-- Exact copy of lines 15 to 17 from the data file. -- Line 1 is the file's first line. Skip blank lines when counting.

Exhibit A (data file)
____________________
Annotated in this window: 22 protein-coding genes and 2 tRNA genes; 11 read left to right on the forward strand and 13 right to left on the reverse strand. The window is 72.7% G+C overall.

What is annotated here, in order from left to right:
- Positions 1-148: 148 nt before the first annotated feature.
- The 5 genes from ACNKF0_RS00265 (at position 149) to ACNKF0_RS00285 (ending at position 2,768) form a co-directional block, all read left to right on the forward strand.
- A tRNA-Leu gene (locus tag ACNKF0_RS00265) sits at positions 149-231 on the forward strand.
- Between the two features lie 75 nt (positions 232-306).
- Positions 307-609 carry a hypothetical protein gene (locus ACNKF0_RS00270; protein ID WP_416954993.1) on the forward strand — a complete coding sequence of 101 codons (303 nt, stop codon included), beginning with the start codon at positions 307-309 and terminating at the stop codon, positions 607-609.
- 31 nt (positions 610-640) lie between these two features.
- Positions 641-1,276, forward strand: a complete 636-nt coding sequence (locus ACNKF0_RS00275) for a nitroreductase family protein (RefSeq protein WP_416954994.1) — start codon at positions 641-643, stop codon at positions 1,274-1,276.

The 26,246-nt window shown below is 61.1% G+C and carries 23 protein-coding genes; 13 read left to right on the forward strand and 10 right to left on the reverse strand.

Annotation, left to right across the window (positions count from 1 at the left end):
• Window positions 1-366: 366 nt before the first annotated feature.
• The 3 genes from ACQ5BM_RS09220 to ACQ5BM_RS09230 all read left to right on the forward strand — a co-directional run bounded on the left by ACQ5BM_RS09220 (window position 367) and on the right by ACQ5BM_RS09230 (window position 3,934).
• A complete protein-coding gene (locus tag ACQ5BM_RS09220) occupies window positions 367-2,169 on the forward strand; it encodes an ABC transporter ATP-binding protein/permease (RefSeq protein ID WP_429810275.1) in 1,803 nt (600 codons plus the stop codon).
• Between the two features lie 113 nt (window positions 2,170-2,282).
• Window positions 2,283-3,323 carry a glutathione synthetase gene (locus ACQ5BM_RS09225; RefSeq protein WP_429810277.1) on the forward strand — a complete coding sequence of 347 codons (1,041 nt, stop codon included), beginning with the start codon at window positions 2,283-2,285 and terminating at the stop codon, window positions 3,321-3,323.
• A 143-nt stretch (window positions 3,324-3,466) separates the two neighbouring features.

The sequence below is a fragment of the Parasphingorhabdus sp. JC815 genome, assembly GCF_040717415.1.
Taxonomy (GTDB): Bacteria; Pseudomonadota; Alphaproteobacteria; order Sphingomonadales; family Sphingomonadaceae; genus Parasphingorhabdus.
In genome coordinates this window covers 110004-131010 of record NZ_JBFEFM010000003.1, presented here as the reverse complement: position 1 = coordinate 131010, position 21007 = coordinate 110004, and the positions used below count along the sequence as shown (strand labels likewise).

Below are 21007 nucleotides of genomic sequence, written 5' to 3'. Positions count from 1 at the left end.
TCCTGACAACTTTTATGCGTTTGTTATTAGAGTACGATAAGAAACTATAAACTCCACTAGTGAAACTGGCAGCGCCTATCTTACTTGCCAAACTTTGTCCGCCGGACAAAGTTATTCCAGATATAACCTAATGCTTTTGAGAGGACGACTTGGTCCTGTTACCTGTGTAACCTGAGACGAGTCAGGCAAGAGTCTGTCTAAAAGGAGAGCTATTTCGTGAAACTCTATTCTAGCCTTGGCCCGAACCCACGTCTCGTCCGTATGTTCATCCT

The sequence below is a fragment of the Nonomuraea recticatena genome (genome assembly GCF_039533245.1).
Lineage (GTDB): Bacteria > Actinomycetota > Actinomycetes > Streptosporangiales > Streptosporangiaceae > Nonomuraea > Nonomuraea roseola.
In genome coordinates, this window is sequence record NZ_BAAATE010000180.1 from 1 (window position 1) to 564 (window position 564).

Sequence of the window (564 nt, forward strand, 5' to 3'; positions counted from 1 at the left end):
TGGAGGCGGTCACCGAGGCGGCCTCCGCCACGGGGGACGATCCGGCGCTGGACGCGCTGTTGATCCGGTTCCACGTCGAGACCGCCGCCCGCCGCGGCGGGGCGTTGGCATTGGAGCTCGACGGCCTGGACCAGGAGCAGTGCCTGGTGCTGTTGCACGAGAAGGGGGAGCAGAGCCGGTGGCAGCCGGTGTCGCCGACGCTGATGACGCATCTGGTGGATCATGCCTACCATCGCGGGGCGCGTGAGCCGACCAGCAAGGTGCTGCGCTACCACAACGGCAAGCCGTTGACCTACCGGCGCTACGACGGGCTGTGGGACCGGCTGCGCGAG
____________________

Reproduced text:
• Between the two features lie 113 nt (window positions 2,170-2,282).
• Window positions 2,283-3,323 carry a glutathione synthetase gene (locus ACQ5BM_RS09225; RefSeq protein WP_429810277.1) on the forward strand — a complete coding sequence of 347 codons (1,041 nt, stop codon included), beginning with the start codon at window positions 2,283-2,285 and terminating at the stop codon, window positions 3,321-3,323.
• A 143-nt stretch (window positions 3,324-3,466) separates the two neighbouring features.